Premier Kathleen Wynne Statement on Nelson Mandella

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Premier Kathleen Wynne Speaks after by election results
Premier Kathleen Wynne

Ontario Regional Chief Stan Beardy attended the Lakehead University (LU) law school opening. He joined Ontario Premier Kathleen Wynne, LU President Dr. Brian Stevenson and other dignitaries in celebrating the opening of its doors for the 2013 charter class. As the first law school to be opened in Ontario in over 40 years, it will follow a different path of the typical law school in that it will be more responsive to issues related to First Nations and the needs of the north and rural/small centres. It has been developed to respond to the shortage of lawyers and articling spots in the north. Of the program, Beardy stated, “I am particularly pleased that the school has committed to addressing Aboriginal issues in all of its subjects—this is important not only for First Nations students, but Canadian students as well.” In discussions with its founding Dean, Beardy has raised the issues of Indigenous peoples and the Euro-Canadian legal and justice systems and how the relationship manifests on a broader scale. “It is my hope through this new law school’s direct relationship with First Nations it will be an innovative opportunity to start considering the laws and governance systems of Indigenous peoples in the field of law.” Having been originally approached by Nishnawbe Aski Nation to develop it, the law school is a creation of First Nations and the community. “I would like to take the opportunity to acknowledge the 8 years of strong leadership and commitment of First Nations and other parties that lead to the opening of this new law school,” stated Beardy. As a continuation of this developmental work, the law school will be overseen by the Ogimaawin-Aboriginal Governance Council. Lastly Beardy stated, “Today is a good day for First Nations to take up law as a career, I encourage any Indigenous person considering this opportunity to take it and in so doing, you will have my full support.”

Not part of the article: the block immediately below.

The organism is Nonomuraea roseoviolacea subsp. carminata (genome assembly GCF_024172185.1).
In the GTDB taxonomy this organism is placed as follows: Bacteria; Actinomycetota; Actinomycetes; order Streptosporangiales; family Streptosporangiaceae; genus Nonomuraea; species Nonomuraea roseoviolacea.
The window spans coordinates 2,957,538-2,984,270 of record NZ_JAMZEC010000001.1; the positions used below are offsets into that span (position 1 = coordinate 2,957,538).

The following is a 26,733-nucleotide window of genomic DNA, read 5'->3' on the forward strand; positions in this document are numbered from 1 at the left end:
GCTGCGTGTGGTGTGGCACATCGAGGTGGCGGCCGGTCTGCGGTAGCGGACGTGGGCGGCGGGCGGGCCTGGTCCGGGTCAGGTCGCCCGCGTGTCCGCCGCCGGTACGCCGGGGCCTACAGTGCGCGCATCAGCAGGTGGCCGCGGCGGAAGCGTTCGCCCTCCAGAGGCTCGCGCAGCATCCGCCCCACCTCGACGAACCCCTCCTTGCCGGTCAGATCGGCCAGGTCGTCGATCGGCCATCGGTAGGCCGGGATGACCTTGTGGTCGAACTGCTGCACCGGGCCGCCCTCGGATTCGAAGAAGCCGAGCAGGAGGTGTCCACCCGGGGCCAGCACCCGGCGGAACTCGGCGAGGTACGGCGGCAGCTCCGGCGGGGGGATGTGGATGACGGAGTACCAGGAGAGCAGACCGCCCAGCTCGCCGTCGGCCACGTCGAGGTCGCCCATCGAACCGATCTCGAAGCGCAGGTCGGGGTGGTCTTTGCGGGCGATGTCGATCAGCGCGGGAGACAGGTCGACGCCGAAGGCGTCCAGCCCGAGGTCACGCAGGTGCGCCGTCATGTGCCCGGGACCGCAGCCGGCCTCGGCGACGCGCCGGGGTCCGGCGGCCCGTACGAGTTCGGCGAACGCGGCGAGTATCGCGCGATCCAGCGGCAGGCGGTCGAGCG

Premier Kathleen Wynne Speaks on Mandela

Premier Kathleen Wynne “Education is the most powerful weapon…”

QUEENS PARK – Premier Kathleen Wynne made the following statement to the Legislative Assembly today to honour the life and legacy of Nelson Mandela:

There are some people whose contributions to humanity transcend borders and so when they die, the loss touches us all.

I am honoured today to join with all parties of the legislature to pay tribute to Nelson Mandela.

There are few individuals who have done more to inspire the world, and like everyone in this room, I was deeply saddened to learn of his death last week.

As a student of history and a huge believer in the power of the human spirit, I know his life will continue to serve as a beacon for change, throughout South Africa, here in Ontario, and around the world.

It is difficult to find new ways to talk about this man, or the things he meant to us, individually.

But I find myself returning again and again to the fact that he spent 27 years locked away in prison.

This punishment – as unjust and inhumane as it was – did not break him.